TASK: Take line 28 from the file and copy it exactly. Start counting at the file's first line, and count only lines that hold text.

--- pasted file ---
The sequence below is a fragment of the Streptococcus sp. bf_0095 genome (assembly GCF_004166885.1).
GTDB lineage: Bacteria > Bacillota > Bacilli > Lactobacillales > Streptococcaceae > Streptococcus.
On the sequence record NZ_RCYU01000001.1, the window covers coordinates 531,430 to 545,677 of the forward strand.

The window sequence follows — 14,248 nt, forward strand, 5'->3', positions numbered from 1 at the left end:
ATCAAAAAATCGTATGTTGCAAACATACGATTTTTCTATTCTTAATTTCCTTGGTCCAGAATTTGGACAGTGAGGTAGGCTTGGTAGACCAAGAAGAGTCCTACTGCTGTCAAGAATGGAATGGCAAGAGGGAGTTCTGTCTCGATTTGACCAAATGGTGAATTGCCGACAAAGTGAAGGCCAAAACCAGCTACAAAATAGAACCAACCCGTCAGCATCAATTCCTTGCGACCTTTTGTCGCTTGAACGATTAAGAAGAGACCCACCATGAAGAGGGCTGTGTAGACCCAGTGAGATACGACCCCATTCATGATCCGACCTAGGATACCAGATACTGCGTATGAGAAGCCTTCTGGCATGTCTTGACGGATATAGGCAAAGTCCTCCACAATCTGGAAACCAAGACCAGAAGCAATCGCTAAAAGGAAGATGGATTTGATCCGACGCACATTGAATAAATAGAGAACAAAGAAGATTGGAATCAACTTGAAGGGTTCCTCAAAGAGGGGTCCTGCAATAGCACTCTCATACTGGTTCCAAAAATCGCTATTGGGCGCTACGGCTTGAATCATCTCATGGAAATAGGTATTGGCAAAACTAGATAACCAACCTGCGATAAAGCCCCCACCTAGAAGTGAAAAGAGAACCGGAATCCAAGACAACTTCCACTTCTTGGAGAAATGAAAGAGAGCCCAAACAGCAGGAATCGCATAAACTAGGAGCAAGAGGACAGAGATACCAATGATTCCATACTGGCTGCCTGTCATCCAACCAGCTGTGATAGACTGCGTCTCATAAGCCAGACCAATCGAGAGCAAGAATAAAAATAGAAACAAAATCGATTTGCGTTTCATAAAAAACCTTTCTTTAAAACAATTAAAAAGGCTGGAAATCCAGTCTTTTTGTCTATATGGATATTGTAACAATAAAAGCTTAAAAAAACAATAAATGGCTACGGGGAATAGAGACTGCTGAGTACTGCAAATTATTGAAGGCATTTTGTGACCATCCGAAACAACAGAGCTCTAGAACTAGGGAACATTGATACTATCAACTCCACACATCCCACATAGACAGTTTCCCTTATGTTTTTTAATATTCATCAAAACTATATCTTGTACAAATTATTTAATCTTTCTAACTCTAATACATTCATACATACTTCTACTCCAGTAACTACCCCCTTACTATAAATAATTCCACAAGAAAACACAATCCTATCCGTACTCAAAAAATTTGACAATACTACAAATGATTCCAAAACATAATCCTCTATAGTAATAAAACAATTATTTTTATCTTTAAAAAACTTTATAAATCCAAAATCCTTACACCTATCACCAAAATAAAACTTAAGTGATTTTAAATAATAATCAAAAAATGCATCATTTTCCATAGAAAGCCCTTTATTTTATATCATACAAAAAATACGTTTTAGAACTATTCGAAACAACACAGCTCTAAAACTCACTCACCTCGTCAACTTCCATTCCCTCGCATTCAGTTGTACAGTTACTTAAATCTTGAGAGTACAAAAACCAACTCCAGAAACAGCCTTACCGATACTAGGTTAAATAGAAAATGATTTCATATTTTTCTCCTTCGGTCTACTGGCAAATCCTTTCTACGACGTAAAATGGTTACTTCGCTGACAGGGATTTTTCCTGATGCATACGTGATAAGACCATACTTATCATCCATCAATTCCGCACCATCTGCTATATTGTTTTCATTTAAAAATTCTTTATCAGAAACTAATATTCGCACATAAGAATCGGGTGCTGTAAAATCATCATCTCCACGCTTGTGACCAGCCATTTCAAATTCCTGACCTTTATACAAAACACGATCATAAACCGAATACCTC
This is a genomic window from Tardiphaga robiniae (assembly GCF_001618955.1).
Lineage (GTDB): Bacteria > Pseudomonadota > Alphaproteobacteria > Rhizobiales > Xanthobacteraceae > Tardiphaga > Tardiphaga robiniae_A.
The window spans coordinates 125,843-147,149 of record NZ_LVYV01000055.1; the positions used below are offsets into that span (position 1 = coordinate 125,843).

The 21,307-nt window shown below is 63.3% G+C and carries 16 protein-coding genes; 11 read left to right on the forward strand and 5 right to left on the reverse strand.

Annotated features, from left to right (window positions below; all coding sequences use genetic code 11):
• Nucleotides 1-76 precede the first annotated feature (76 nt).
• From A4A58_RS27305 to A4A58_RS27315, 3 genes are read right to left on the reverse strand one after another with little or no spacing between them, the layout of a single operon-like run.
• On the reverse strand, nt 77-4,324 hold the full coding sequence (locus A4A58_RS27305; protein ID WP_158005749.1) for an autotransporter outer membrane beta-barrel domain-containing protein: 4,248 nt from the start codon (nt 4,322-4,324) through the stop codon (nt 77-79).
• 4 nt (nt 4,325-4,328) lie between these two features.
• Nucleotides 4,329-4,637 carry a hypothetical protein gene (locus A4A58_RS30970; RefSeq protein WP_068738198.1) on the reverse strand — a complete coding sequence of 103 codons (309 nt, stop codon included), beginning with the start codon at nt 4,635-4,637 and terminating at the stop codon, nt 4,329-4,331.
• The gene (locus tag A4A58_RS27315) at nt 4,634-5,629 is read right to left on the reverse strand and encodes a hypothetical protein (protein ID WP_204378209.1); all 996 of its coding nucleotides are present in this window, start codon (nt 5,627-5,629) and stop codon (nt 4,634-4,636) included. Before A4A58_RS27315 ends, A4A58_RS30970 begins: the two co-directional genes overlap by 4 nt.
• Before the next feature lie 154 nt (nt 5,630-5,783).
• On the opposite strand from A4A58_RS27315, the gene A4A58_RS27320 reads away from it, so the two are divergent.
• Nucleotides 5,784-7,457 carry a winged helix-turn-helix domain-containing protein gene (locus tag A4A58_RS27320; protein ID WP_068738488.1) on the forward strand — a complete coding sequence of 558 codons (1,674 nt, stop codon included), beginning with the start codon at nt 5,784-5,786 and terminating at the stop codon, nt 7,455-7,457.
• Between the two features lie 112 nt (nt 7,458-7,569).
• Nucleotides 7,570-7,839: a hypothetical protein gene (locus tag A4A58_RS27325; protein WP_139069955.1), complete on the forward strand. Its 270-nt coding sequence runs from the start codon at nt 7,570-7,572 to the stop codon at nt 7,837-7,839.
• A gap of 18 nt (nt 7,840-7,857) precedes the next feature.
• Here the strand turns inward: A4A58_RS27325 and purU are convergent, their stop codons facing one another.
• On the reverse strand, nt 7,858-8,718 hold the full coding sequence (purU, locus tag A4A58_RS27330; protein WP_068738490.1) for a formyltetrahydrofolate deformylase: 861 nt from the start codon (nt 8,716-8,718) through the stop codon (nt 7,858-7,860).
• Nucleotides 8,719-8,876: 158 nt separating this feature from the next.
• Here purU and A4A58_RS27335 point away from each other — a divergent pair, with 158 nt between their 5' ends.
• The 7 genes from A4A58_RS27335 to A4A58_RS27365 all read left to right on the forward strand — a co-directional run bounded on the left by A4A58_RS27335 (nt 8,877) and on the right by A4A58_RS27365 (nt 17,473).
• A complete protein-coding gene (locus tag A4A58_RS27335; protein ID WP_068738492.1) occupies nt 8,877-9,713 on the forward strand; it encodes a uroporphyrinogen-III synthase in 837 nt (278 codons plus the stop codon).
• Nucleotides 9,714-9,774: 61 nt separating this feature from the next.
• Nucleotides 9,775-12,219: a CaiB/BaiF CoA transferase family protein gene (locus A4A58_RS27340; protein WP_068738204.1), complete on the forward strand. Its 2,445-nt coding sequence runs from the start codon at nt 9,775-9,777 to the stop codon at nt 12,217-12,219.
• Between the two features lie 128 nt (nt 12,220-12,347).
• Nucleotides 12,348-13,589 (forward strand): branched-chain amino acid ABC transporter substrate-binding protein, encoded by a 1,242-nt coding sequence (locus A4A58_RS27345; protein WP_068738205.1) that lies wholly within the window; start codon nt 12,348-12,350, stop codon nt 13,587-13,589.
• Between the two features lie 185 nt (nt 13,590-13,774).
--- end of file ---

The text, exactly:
• A complete protein-coding gene (locus tag A4A58_RS27335; protein ID WP_068738492.1) occupies nt 8,877-9,713 on the forward strand; it encodes a uroporphyrinogen-III synthase in 837 nt (278 codons plus the stop codon).